A push for affordable purpose-built rentals and the abandonment of a bylaw

After a few weeks of no council meetings, we're back with a review of some of the highlights from Monday night's meeting.

By Simran Singh | August 31, 2022 |5:00 am

Howdy, Burnaby!

After a few weeks of no council meetings, we’re back with a review of some of the highlights from Monday night’s meeting.

Read on to learn more about an abandoned bylaw and a new motion that encourages more affordable purpose-built rentals.

Abandonment of  bylaw

The abandonment of a zoning bylaw and a bylaw amendment regarding the construction of a 41-storey market residential tower over a six-storey podium and a 37-storey non-market residential tower over a six-storey podium at two city-owned lots (a portion of 7679 19th and 7701 18th St.) drew concern from Coun. Colleen Jordan.

Vibe Check

“Mostly when we are abandoning a bylaw and rezoning, it’s after a long time of no activity, four years I think is usually the time, or it’s being replaced by something else. But in this instance, it’s been months since we were not able to achieve our goal of housing on this property and make this housing viable … and we don’t have anything to replace it [with] yet, so I don’t understand what the hurry is, why is this coming forward at this time?” she asked.

Staff noted that the move was to give “both parties clarity on how to move forward swiftly with future plans”, and added that the site could be brought forward for other housing opportunities that would be taken to market as soon as possible.

Jordan said she did not support the motion, was not ready to abandon it, and expressed that it was “one of the saddest days [she’s] had sitting at this table, having to see that this is not going to find a way to go forward.”

Coun. Alison Gu noted that despite the disappointment of seeing affordable housing projects that don’t work out, the report states the 505 non-market rental units that were intended for these properties will still be happening using Burnaby’s inclusionary zoning bylaw.

“I am hopeful and cautiously optimistic that we will find an even better affordable housing project to go on this land and to be able to advance that in a very expeditious timeline.”

The motion passed with Jordan voting against it.

Affordable purpose-built rentals

Couns. Gu, Pietro Calendino, Sav Dhaliwal, and James Wang presented a notice of motion for affordable purpose-built rentals.

The motion calls on council to direct staff to “include in the upcoming rental use zoning policy consideration of all tools available to facilitate purpose-built rentals, prioritizing tools that tie incentives to affordability, and report back”, as well as consider new ways to incentivize affordable purpose-built rentals for residents and families.

Essentially, as Gu wrote in a tweet, the owner of a unit can rent it out but they can also take it back, sell it, or give it to a friend or family member, creating uncertainty for renters, hence why “we need more rental units that stay rental” with mixed-affordability, and that are built in “missing middle housing.”

Vibe Check:

Jordan asked for specifics on the “incentives” mentioned in the report.

Gu said the purpose is to incentivize purpose-built rentals and those savings should be passed down to the renter.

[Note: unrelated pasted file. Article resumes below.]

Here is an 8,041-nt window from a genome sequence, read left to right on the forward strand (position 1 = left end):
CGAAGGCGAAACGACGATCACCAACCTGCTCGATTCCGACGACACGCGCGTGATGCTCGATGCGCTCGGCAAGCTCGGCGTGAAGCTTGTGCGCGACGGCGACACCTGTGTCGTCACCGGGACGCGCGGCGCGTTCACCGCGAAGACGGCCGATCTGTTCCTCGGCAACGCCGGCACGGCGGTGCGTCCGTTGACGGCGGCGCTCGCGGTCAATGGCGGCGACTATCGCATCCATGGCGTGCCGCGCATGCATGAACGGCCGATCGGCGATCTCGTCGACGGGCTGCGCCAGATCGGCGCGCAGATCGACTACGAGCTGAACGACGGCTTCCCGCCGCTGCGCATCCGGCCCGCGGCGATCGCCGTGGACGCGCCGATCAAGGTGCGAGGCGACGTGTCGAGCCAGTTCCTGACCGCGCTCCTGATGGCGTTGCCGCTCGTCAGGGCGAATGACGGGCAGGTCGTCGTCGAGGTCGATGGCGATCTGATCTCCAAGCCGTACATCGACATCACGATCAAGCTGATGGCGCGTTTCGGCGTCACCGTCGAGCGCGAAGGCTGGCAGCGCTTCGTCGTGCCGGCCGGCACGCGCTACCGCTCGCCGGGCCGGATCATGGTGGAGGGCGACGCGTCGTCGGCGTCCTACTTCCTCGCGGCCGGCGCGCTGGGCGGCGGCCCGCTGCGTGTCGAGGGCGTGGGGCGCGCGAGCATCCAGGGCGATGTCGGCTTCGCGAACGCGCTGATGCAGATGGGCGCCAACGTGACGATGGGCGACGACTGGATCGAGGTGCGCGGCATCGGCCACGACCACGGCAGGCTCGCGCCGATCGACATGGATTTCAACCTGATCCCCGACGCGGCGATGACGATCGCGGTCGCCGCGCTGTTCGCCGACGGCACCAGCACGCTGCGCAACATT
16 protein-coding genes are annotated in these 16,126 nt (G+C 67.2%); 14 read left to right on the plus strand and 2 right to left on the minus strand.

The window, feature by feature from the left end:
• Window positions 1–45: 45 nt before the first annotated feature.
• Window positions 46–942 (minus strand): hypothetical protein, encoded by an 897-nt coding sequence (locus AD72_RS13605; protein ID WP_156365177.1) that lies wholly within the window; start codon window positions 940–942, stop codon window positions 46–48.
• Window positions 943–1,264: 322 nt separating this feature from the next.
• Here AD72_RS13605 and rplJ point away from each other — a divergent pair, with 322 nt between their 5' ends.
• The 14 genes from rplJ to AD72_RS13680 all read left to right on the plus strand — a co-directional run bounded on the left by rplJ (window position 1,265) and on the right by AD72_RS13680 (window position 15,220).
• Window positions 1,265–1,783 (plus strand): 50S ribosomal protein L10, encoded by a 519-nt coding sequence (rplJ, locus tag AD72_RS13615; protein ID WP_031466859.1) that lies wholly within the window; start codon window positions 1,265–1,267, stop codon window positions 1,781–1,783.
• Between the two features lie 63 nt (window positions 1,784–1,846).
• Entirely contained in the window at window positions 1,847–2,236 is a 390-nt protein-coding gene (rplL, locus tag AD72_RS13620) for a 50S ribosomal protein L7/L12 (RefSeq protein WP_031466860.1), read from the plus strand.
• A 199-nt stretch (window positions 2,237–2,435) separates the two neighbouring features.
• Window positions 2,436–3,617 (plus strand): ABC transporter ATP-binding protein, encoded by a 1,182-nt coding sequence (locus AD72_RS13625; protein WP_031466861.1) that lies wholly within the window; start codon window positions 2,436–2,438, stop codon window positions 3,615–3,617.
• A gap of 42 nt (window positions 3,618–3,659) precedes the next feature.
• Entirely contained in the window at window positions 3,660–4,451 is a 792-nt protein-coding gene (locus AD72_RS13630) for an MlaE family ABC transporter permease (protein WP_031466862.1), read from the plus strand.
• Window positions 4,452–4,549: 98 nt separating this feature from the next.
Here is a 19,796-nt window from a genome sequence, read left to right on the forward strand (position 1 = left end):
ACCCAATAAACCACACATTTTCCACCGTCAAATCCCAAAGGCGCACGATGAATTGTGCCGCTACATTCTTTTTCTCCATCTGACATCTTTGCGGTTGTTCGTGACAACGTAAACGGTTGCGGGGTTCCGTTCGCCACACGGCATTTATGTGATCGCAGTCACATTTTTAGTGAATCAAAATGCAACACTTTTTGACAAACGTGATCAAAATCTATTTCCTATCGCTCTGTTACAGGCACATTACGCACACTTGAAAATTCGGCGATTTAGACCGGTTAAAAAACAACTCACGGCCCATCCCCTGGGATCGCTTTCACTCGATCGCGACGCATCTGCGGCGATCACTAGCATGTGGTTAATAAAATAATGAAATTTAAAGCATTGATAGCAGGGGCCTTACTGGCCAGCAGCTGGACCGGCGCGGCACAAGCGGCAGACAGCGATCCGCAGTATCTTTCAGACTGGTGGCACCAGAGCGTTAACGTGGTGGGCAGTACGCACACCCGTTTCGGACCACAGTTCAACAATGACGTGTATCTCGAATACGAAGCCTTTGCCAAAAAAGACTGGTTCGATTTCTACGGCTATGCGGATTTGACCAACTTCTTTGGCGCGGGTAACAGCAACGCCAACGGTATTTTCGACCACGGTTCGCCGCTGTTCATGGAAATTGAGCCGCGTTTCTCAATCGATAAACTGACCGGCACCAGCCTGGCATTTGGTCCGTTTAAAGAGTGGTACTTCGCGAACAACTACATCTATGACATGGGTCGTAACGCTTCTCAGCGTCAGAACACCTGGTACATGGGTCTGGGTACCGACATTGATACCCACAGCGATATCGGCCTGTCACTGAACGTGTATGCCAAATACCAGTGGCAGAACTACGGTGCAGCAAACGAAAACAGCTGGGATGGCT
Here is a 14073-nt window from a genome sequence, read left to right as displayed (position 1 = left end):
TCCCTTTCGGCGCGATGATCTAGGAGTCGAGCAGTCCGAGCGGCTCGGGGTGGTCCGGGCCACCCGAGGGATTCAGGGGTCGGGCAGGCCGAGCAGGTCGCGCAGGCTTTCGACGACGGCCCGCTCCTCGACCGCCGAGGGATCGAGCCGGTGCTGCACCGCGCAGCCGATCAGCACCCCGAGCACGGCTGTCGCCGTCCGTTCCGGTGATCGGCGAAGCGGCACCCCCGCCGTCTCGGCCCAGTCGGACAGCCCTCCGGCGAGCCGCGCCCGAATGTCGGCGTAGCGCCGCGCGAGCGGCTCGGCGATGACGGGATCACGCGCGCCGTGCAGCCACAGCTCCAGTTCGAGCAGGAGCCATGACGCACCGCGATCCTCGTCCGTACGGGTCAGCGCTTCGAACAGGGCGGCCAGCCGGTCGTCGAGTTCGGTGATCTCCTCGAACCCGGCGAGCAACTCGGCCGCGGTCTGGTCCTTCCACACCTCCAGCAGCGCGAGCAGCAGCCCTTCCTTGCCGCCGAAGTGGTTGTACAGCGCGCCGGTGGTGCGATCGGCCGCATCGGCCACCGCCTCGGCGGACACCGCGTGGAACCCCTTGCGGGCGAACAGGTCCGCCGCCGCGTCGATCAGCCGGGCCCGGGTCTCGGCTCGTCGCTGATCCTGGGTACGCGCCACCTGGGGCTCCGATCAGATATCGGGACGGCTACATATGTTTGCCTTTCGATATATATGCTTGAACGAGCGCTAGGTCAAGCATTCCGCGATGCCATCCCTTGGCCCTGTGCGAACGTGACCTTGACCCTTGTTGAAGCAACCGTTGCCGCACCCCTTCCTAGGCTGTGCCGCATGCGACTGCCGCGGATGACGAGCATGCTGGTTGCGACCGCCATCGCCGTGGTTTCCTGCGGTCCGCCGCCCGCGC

Gu added that she is leaving it to staff to determine what the best incentives are. She went on to say that the intent of the motion is to direct staff to use tools that are currently not being used, find the best ways to allow for more affordable purpose-built rentals to be constructed, and consider diversity in that type of housing.

Jordan put forward an amendment that the review consider improvements related to the appropriate size of replacement units as per CMHC guidelines.

The amendment was defeated. The initial motion carried.

Stay tuned for more reporting on this, as the Beacon’s Srushti Gangdev will have a follow-up story on this motion coming up this week.

Rapid-fire roundup:

Vote by mail

With the city gearing up for the municipal election in October, residents will be able to vote by mail for the first time. A presentation was given regarding the process, and more information can be found on the City of Burnaby’s elections website. 


Public Alerting System

A screenshot from city staff’s presentation on the public alert system. (City of Burnaby)

City staff provided an update on the city’s public alert system. The system was an initiative to come out of the 2020 community safety plan. A project team was put together at the beginning of this year to work on the app. The app was launched to the public in May, just in time to alert the public of the extreme heat.

The city selected the Alertable app to disseminate messages to the public. Residents can download the app and receive emergency alerts from the city in a timely fashion on their landlines, smartphones, tablets, and computers via email, text, or phone call notifications. To sign up for the app you can go to Burnaby.ca/alertable.

After 20 years, Colleen Jordan will step away from council:

Jordan made the announcement at the end of Monday’s meeting. Jordan has served on council since 2002, and was a longtime member of the Burnaby Citizens’ Association. She left the BCA in 2020, however, after in-party disagreements over several motions she had put forward related to housing. Fellow BCA councillors Dan Johnston and Paul McDonell also left the party at the same time, choosing to sit as independents. McDonell died last year.

Johnston similarly announced over the weekend that he would not be seeking re-election.

With files from Srushti Gangdev

Simran Singh

Managing Editor at Burnaby Beacon

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